Park 7 had a long, broad sand beach lined with a swath of tree-shaded grass and picnic tables; it wasn't as windy as Green
Lake, since Games Lake is smaller.
Lifeguards watched swimmers from two platforms and from a wakeboard and platform in the water, which had a slide and two rafts.
There was a volleyball net in the sand and another on a field at the edge of forest, next to a baseball diamond. In the store, attendants scooped ice cream and took orders for doughnuts and rolls for the next day's breakfast.
The campground was crowded, of course; still, it had the look and feel of a resort.
On the border of Stearns and Meeker counties, we finally found some great tent sites at Lake Koronis Regional Park, near Paynesville.
They were tucked into wooded nooks on the main campground, which, unfortunately, was across the highway from the small and weed-washed beach. Other tent sites sit just above the beach, though they're more open.
© Beth Gauper
County Park 7, near New London, has a large beach on Games Lake.
Continuing on Minnesota 55 into Wright County, we came to Annandale, just an hour from the Twin Cities. Not only does it have a nice beach on the north shore of Pleasant Lake, but there's also a resortlike camping park just to the east on Cedar Lake.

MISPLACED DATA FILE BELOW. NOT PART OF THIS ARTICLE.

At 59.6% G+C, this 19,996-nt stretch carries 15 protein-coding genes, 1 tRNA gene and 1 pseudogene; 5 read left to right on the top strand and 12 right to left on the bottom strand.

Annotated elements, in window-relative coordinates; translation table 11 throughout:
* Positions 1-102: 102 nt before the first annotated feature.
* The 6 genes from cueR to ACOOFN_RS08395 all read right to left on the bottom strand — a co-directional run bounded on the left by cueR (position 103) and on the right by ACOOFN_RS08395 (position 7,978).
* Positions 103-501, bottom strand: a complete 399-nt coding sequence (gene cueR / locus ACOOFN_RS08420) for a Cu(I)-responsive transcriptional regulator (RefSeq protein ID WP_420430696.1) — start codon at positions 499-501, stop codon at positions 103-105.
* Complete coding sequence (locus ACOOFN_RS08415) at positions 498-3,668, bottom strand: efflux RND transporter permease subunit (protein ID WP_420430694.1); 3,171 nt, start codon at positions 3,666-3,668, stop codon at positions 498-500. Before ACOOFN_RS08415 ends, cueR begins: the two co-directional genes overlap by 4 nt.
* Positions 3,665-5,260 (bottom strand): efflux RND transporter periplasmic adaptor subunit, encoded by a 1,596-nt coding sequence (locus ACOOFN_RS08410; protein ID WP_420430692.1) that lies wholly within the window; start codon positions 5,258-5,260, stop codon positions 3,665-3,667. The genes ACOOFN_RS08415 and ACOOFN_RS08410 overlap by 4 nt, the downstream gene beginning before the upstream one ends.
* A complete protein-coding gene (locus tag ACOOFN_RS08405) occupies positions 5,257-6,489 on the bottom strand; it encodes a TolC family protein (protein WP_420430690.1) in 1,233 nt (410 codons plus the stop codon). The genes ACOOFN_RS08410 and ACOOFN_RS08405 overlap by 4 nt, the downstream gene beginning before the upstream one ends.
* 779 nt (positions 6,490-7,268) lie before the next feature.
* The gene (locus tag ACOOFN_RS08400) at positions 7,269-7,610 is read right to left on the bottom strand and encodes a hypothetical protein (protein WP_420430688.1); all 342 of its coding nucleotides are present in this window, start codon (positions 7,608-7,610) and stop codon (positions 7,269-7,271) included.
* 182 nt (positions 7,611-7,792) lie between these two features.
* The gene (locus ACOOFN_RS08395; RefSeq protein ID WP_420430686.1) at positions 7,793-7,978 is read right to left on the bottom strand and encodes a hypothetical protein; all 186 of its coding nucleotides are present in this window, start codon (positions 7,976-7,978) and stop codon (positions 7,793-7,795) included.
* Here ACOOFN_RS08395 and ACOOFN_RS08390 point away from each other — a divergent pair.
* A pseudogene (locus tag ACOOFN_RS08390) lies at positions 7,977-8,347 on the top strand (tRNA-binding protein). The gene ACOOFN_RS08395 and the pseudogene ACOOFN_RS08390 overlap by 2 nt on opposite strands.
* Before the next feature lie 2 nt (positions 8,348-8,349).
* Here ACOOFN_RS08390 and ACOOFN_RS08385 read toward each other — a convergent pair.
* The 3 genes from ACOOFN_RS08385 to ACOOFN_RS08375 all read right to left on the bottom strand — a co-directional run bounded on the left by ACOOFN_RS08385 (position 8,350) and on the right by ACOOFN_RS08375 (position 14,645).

Schroeder Regional Park's beach was nearly as nice as Kandiyohi's Park 7, with two volleyball nets, horseshoes, a playground and an open pavilion. A few pines ringed the beach's grassy fringe, and as we left we spotted a loon on the water.
Sometimes, out west looks a lot like up north.
Trip Tips: Camping out west
Getting there: Annandale is an hour from the Twin Cities, depending on traffic; Kandiyohi County is a little more than two hours.
Water-ski show: The Little Crow Ski Team puts on shows in New London’s Neer Park on most Friday evenings through Labor Day. Admission is $5, $7 for reserved seats. From downtown New London, turn north on 1st Avenue, then east on Birch Street. Park on the street and walk to the park; 320-354-5684.
For more about the area, see Little Crow
Camping in Kandiyohi County parks: Just
west of New London, Kandiyohi County Park 7 has a very nice campground and beach on Games Lake, 320-354-4453. Rate is $28.05
per night with electricity.
Like all Kandiyohi county parks, it takes reservations only for stays of seven days or more, starting Jan. 1 for
seasonal campers from the previous season, Jan. 15 for others. Walk-ups are accepted if there's availability. July